Your charts shows the last cumulative percentage through the end of the month because you have the SUM formulas in Rows 6 - 8 for the entire month, which in turn calculates a percentage for every day based on the latest data available.

The first thing that came to mind was to suggest an IF formula that would not calculate a percentage for days beyond the current day with data, since any days beyond the current would have 0's in Rows 3, 4, and 5.

=IF(AND(F3=0, F4=0, F5=0), 0 ,IF(ISERROR(etc...)

This would force a 0 into Row 9 which would eliminate the percentages that get carried forward for days beyond the current day.

However, if the most recent day (or days) happen to contain 0's in Rows 3, 4 and 5, then you would get a 0 percentage, when I think you really do want the latest percentage, since it's a valid number up until that day.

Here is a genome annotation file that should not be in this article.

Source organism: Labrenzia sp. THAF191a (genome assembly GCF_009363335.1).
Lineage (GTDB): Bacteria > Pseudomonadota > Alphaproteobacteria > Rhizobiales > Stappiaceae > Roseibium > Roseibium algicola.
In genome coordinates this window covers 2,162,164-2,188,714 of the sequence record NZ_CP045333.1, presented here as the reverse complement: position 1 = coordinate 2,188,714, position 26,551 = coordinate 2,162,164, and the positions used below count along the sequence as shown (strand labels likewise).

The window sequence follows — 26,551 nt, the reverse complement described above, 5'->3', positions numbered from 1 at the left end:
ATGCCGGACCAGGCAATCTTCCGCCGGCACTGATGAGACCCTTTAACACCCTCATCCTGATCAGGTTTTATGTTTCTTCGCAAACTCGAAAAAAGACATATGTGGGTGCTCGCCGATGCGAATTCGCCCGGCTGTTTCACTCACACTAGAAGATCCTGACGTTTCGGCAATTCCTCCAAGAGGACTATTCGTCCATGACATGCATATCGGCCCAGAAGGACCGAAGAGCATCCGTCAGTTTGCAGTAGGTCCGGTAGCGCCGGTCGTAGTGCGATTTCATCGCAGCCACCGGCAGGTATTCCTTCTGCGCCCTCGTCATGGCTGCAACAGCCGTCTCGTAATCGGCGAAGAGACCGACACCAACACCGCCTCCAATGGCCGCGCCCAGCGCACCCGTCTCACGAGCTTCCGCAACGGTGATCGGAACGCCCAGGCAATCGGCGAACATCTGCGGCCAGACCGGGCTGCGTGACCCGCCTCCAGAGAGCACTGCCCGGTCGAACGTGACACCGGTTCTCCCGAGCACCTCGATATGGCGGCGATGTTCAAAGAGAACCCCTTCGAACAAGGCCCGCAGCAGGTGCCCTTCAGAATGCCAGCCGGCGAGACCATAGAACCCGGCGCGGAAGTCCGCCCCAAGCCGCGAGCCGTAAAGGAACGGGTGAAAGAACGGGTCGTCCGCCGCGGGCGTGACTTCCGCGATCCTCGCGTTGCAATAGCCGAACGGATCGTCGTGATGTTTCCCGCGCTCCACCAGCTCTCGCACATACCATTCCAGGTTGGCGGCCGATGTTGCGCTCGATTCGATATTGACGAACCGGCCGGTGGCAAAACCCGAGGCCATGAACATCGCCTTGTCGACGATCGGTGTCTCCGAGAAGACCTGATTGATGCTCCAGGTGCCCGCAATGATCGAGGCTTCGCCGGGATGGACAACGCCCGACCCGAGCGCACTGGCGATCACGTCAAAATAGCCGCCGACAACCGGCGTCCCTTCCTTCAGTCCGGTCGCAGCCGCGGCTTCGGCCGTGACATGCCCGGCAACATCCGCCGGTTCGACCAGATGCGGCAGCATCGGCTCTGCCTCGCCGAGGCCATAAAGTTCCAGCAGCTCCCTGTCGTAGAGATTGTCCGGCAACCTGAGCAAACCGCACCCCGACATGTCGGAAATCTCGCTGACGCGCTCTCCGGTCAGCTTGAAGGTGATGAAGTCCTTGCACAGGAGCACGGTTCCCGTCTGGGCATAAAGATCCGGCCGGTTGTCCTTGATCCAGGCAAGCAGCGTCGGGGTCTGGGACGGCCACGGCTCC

One way around that might be to add a Row where you could use an X or some other character to tell the formula that even if there are zeros in Rows 3, 4 and 5 on that day, still calculate a percentage.

In other words, if you have numbers that give 65% up to Day 8 but 0's on Days 9 & 10, I assume you want 65% charted through Day 10, but nothing after that. With a Row that contained a "key", such as an X, your formula might be something like:

=IF(F(your key row) = "X", IF(ISERROR(etc...)

The user would simply need to put an X in the column for the current day in order to have the percentage calculated.

Does that make sense?

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#16
October 12, 2011 at 09:36:38